Why 'Stranger Danger' Isn't Enough: Introducing Your Kids to 'Tricky People'
The Evolution from "Stranger Danger" to "Tricky People"
As parents, our instinct is to protect our children from harm. One of the earliest lessons many of us teach our kids is about "stranger danger." While this teaching has its merits, a more modern and nuanced approach suggests that we should also teach our children about "tricky people." In this parenting blog, we'll delve into the concept of "tricky people" and why it's crucial to include this lesson in your child’s safety education.

What is a "Tricky Person"?
The term "tricky person" was conceptualised by Pattie Fitzgerald and offers a more comprehensive approach to child safety. Unlike the "stranger danger" warnings, which can be limiting, teaching your child about "tricky people" focusses on identifying specific behaviours that could signify a potential threat. The unsettling reality is that harm to children often comes from people they already know, making this approach more in tune with real-world risks.

Signs Your Child Should Look Out For
It's important to teach our children the various signs that could indicate they're dealing with a tricky person. These signs include:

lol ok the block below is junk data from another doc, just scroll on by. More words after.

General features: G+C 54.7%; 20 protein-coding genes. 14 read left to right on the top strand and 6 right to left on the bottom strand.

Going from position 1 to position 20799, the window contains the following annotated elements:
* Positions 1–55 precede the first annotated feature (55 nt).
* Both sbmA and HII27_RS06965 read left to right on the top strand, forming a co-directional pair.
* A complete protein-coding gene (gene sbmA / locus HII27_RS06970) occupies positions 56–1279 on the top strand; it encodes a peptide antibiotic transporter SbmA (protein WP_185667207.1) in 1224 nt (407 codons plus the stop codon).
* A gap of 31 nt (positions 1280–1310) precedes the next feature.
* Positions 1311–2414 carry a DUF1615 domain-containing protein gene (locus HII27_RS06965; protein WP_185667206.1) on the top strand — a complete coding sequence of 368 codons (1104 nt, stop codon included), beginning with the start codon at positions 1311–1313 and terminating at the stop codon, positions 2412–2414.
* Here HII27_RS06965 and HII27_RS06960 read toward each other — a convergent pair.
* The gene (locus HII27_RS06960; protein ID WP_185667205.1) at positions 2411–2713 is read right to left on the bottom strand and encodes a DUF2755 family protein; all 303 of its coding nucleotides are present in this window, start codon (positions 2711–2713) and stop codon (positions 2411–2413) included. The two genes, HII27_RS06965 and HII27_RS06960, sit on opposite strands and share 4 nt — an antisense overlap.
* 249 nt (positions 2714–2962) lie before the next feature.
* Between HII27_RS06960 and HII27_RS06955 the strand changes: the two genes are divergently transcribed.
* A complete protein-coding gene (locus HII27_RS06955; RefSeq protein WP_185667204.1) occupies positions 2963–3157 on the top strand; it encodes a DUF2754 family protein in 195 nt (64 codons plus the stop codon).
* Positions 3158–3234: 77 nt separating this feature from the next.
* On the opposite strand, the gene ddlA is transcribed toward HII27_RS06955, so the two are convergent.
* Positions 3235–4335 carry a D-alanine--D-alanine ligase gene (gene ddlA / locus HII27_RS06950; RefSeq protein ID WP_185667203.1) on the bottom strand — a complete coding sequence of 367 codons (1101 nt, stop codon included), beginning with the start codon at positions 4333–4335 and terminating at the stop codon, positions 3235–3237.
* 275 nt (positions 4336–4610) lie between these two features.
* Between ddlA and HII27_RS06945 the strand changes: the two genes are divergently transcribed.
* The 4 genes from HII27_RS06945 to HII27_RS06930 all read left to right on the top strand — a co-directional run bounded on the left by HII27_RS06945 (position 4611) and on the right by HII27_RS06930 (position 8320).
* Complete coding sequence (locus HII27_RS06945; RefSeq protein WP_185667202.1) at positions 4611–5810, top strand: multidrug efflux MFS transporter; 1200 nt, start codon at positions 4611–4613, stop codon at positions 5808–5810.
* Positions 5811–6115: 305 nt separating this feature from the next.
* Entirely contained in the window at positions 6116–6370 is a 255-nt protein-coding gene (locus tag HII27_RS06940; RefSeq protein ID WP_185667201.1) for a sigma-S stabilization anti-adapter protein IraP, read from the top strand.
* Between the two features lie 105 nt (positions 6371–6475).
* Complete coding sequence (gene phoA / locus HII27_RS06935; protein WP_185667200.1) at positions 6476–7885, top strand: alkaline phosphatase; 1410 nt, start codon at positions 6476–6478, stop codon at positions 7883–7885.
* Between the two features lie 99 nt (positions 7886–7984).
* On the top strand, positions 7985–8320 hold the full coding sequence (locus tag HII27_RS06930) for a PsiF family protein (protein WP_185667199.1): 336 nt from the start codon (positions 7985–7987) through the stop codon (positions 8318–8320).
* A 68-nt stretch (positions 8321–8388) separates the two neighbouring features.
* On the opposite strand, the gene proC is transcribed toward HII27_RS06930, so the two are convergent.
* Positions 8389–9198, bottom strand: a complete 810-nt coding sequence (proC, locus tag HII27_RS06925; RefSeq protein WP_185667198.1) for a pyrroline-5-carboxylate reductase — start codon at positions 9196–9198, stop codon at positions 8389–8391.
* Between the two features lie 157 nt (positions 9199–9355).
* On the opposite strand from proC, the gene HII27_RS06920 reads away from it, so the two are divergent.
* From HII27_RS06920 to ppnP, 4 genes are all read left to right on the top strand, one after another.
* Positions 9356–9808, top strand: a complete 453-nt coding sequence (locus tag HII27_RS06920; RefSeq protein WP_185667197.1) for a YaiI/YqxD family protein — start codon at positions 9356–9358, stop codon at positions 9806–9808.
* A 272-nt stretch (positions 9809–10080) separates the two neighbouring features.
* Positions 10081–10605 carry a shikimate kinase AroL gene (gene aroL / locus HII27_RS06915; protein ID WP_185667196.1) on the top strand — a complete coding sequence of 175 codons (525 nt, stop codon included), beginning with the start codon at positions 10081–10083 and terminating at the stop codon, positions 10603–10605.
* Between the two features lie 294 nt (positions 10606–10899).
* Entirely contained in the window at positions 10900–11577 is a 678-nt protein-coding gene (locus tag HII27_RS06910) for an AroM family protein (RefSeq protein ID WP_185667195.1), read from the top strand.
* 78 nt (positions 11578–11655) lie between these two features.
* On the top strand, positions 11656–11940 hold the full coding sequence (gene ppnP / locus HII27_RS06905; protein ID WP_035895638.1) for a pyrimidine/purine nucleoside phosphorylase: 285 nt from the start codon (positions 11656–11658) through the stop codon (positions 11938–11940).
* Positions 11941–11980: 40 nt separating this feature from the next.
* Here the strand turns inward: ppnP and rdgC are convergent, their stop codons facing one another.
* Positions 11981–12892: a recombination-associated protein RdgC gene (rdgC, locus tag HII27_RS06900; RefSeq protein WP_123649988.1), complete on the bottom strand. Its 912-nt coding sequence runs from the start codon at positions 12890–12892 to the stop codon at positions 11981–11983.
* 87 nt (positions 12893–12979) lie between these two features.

Encouraging Secrecy: Tricky people may ask a child to keep secrets from trusted adults, isolating the child further.

Ignoring Boundaries: These individuals may ignore a child's personal space, making them uncomfortable.

Isolating the Child: Red flags should go up if someone insists on being alone with a child.

Using Bribes or Rewards: Offering treats or promises of fun activities to win trust is another tactic.

Ignoring Parental Presence: Tricky people might act in a way that undermines or disregards the parent's authority.

Creating Urgency: Creating a hurried atmosphere can pressurise the child, making them more susceptible to manipulation.

How to Discuss "Tricky People" with Your Kids
Age-Appropriate Language
Keep the conversation simple and tailored to your child’s age and understanding. Using complicated language or scare tactics can backfire, causing unnecessary fear or confusion.

Empower Your Child
Always start these discussions by emphasising the child's ability to make good decisions and trust their instincts.

Focus on Behaviour Over Labels
The emphasis should be on identifying dangerous behaviours rather than categorising people as "strangers" or "known."

Role-Playing and Questions
Act out scenarios where your child could potentially encounter a tricky person. Encourage them to ask questions and express their thoughts and feelings openly.

Conclusion: Equip, Don't Scare
It's our responsibility as parents to equip our children with the tools they need to protect themselves. Teaching them about "tricky people" offers a more holistic approach to their safety. By focusing on behaviours and empowering them to trust their instincts, we give them a proactive role in their own well-being. So the next time you discuss safety with your children, remember to go beyond "stranger danger" and introduce the concept of "tricky people."